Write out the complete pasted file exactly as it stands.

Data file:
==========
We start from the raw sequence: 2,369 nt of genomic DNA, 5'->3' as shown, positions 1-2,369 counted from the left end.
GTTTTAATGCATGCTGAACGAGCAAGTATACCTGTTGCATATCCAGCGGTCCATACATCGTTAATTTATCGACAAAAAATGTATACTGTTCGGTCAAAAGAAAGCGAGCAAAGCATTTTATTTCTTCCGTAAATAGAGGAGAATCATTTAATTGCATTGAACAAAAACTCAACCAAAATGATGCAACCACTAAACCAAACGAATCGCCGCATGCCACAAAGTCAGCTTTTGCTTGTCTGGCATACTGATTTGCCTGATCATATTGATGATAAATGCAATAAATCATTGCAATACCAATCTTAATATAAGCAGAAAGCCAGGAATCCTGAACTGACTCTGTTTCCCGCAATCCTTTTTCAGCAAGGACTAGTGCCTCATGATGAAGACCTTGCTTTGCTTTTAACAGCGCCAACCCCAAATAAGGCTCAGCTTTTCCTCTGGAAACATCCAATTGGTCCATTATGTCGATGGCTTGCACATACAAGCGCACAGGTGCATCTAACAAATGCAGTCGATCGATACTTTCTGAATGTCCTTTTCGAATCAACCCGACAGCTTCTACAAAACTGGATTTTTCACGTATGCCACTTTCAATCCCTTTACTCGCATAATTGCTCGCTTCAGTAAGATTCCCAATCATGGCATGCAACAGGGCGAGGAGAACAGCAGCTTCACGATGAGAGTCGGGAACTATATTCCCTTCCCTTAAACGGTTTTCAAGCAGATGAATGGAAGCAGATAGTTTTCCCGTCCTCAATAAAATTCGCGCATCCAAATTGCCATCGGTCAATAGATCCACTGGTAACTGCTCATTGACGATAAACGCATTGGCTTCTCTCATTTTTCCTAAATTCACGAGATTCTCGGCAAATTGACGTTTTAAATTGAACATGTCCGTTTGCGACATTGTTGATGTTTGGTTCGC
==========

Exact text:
We start from the raw sequence: 2,369 nt of genomic DNA, 5'->3' as shown, positions 1-2,369 counted from the left end.
GTTTTAATGCATGCTGAACGAGCAAGTATACCTGTTGCATATCCAGCGGTCCATACATCGTTAATTTATCGACAAAAAATGTATACTGTTCGGTCAAAAGAAAGCGAGCAAAGCATTTTATTTCTTCCGTAAATAGAGGAGAATCATTTAATTGCATTGAACAAAAACTCAACCAAAATGATGCAACCACTAAACCAAACGAATCGCCGCATGCCACAAAGTCAGCTTTTGCTTGTCTGGCATACTGATTTGCCTGATCATATTGATGATAAATGCAATAAATCATTGCAATACCAATCTTAATATAAGCAGAAAGCCAGGAATCCTGAACTGACTCTGTTTCCCGCAATCCTTTTTCAGCAAGGACTAGTGCCTCATGATGAAGACCTTGCTTTGCTTTTAACAGCGCCAACCCCAAATAAGGCTCAGCTTTTCCTCTGGAAACATCCAATTGGTCCATTATGTCGATGGCTTGCACATACAAGCGCACAGGTGCATCTAACAAATGCAGTCGATCGATACTTTCTGAATGTCCTTTTCGAATCAACCCGACAGCTTCTACAAAACTGGATTTTTCACGTATGCCACTTTCAATCCCTTTACTCGCATAATTGCTCGCTTCAGTAAGATTCCCAATCATGGCATGCAACAGGGCGAGGAGAACAGCAGCTTCACGATGAGAGTCGGGAACTATATTCCCTTCCCTTAAACGGTTTTCAAGCAGATGAATGGAAGCAGATAGTTTTCCCGTCCTCAATAAAATTCGCGCATCCAAATTGCCATCGGTCAATAGATCCACTGGTAACTGCTCATTGACGATAAACGCATTGGCTTCTCTCATTTTTCCTAAATTCACGAGATTCTCGGCAAATTGACGTTTTAAATTGAACATGTCCGTTTGCGACATTGTTGATGTTTGGTTCGC